IN THE NEWS
posted: Wed, Oct 15th, 2014
|Flanders fireman Mark Mark Ajbuszyc talks to students about fire safety
Learning about fire safety
To commemorate national Fire Prevention Week, Mountain View students in pre-K, kindergarten, and first grade recently saw presentations by members of the Flanders Fire Company. Firefighter Mark Ajbuszyc and his colleague, firefighter Storm Shawl, demonstrated the protective gear that firemen wear when fighting a blaze and reviewed important home safety procedures. They emphasized the importance of home smoke alarms and regular battery replacement, periodic home fire drills, and calling 911 only after having had a chance to make it to safety.
During the presentations, the firemen asked students questions and rewarded them with small prizes for correct answers. All students received small wooden rulers and details on the fire department’s coloring contest.
The demonstrations by the fire company were the highlights of a week of fire prevention activities. All kindergarteners, for example, discussed fire safety and read books in their classrooms related to the topic. They also made paper fire helmets that they wore home after the firemen had visited.
The Flanders Fire Company has presented fire safety demonstrations at Mountain View for more than 20 years.
Fire Prevention Week, which began in 1922, is the longest running public health and safety observance on record. It has its roots in commemorations of 1871’s Great Chicago Fire, a disaster that killed 250 people and destroyed more than 17,000 structures.
Week of Respect focuses on good character
Mountain View recently celebrated New Jersey’s Week of Respect, an annual week of awareness, education, and activities centered around the prevention of harassment, intimidation, and bullying.
Fifth-graders recited quotes about good character during the morning announcements and each day of the week featured a different apparel theme based on anti-drug and anti-violence messages that are keys to School Violence Awareness and Prevention Week (observed during the third full week of October). Students wore sweatshirts, for example, to recognize the message “Living violence and drug free is no sweat” and wore shirts inside out for a day recognizing the message “Don’t let drugs or violence turn you.”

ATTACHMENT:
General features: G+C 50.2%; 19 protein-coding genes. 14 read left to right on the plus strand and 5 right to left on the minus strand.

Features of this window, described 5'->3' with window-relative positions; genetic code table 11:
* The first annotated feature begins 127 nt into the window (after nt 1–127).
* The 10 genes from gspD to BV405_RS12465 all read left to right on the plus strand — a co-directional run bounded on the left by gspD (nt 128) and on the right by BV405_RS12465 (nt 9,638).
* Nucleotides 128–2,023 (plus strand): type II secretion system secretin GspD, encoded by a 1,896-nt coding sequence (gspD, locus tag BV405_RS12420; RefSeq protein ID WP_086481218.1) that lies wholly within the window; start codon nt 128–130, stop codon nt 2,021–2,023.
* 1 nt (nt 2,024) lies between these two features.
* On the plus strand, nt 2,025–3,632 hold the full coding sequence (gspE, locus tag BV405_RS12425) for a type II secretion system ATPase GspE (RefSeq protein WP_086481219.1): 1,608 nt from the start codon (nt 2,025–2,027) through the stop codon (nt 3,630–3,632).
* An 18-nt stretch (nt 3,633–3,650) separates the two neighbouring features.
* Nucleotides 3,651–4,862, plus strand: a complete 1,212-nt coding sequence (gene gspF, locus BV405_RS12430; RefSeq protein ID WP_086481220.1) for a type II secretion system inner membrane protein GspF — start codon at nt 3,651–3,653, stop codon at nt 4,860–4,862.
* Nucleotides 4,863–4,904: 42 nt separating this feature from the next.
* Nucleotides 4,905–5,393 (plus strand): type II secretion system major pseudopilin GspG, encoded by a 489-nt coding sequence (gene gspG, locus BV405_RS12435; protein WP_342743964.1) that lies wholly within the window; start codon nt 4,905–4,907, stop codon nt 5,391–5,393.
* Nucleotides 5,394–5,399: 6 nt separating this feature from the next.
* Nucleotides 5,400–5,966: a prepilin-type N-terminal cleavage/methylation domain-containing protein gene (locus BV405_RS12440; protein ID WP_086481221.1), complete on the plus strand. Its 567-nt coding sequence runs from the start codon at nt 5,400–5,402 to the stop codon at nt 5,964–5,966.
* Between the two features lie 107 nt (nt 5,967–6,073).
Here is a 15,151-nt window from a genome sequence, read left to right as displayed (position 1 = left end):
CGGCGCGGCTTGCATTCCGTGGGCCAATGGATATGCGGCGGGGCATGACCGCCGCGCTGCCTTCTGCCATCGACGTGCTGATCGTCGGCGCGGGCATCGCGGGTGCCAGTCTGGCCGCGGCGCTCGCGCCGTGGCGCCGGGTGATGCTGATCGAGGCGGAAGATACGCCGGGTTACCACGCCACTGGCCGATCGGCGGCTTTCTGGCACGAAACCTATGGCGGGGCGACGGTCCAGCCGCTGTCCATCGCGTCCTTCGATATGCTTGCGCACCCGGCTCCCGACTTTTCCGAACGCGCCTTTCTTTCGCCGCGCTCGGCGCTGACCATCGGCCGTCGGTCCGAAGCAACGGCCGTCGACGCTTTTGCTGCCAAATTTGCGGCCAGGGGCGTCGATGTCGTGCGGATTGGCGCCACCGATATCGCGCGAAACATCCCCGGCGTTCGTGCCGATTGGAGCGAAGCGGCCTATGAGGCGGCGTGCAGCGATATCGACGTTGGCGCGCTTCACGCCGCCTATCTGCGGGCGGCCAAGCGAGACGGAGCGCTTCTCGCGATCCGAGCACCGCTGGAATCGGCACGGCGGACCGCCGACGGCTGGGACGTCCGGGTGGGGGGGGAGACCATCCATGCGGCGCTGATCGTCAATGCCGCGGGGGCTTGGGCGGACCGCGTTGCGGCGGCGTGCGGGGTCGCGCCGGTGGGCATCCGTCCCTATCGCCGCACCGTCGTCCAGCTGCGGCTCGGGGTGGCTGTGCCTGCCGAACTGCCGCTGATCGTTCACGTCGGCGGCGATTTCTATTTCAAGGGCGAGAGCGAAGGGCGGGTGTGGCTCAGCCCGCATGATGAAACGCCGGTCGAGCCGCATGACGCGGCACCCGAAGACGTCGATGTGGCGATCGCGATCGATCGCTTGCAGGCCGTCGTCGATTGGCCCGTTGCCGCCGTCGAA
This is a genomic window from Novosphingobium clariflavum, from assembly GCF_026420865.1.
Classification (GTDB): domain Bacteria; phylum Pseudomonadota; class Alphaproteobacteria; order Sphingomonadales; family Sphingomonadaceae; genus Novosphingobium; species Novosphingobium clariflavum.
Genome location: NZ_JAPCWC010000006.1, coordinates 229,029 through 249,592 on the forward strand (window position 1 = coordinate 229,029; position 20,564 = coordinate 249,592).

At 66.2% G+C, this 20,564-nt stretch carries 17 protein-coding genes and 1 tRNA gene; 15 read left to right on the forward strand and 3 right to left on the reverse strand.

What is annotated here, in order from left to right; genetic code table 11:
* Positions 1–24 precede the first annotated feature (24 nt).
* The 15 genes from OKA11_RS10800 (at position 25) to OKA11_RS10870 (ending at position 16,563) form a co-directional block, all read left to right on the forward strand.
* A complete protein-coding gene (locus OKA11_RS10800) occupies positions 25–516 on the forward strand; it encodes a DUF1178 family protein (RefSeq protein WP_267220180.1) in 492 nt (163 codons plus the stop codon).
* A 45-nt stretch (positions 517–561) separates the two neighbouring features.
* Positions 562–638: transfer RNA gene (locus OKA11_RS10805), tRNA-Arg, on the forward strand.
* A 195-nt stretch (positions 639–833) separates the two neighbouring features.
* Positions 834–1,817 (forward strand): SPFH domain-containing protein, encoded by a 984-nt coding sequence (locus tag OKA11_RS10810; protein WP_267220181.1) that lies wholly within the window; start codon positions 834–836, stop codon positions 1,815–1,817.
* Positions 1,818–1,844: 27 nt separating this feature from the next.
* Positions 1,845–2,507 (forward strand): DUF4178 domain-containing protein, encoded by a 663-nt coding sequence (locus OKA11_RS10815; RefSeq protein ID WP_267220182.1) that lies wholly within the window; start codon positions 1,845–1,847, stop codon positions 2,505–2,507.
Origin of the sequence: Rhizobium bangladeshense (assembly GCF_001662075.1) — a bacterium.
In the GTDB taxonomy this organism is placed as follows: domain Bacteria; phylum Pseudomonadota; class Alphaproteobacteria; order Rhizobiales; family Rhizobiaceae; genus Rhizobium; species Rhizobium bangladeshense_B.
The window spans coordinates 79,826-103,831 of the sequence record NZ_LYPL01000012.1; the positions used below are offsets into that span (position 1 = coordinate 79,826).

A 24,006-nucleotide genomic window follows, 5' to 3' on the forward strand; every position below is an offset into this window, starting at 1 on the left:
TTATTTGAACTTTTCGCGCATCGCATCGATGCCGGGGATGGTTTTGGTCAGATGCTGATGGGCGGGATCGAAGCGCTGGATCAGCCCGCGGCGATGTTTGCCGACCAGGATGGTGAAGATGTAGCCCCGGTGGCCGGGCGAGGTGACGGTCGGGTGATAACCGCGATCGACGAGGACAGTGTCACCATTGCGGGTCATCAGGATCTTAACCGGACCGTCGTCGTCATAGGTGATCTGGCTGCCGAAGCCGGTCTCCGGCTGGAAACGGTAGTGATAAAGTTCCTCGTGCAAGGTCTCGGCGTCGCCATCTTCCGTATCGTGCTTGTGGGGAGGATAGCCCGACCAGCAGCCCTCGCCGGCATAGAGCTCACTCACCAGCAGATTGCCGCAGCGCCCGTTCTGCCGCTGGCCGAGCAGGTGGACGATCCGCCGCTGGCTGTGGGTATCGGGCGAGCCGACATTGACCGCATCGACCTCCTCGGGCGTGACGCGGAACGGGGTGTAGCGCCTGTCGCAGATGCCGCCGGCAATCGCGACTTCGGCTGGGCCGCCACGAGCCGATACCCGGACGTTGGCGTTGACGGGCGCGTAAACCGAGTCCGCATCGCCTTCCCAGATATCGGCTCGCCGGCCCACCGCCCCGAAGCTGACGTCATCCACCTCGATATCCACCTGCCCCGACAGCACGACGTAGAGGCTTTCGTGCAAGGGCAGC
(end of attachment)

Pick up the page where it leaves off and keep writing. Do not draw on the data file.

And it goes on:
Guidance counselor Kathryn Devins is also visiting every classroom during the month of October, delivering lessons about the importance of respect, not only in school but everywhere in life. Mrs. Devins reads books with the classes about respect and bullying, and discusses the stories with the students. Books include “Trouble Talk” and “Just Kidding” by Trudy Ludwig, “The Recess Queen” by Alexis O’Neill, and “Nobody Knew What To Do” by Becky McCain.
She also gave out bookmarks that underscored some of the principles of good character such as fairness, honesty, kindness, respect, responsibility, and citizenship.
“Everything in our society revolves around technology and smart phones, and the importance of that interpersonal connection is often forgotten,” said Mrs. Devins. “Building good character and strong social skills is more important than ever before.”
To leave their mark on the special week, students in the school are signing a giant poster board with the good character pledge, proclaiming their dedication to being respectful and thoughtful of others, and to make safe and healthy choices:
Good Character Pledge
I pledge to have good character
by being kind, honest, responsible and fair.
I promise to make safe and
I pledge to be respectful
And courteous towards everyone
in the Mountain View school community.
New Jersey education law mandates that schools observe the Week of Respect and School Violence Awareness Week by providing students with age-appropriate messages that focus on preventing harassment, intimation, bullying, violence, and drug use.
Listed below are some additional resources that parents may find useful:
Parenting to Build Character:
Stop Bullying Now: Tips for Parents and Families:
Parenting Issues and Advice:
Early Childhood Education and Parenting:
Math problems solved as of 10/27 @ 12:01 a.m.
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